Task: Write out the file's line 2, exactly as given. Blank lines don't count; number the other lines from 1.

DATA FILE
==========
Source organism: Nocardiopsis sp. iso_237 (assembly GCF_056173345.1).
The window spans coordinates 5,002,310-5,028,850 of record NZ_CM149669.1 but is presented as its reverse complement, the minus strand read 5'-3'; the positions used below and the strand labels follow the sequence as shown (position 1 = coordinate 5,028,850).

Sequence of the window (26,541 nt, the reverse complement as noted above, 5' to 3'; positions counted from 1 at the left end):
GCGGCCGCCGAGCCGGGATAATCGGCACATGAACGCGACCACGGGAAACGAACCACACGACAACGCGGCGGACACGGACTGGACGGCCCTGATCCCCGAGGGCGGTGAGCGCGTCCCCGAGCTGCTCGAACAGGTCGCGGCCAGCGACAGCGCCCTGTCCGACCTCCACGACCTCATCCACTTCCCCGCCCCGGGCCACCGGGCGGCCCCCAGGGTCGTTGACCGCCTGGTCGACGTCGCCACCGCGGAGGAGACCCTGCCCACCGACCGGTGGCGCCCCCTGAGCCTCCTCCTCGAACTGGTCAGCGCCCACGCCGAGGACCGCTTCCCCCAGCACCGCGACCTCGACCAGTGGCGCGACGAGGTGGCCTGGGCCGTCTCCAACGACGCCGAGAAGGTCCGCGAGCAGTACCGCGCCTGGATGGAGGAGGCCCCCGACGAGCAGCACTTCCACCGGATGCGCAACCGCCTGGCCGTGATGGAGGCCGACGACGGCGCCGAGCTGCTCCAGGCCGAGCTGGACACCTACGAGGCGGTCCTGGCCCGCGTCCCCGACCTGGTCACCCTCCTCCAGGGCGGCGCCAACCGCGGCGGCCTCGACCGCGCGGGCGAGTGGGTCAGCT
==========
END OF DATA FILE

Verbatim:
The window spans coordinates 5,002,310-5,028,850 of record NZ_CM149669.1 but is presented as its reverse complement, the minus strand read 5'-3'; the positions used below and the strand labels follow the sequence as shown (position 1 = coordinate 5,028,850).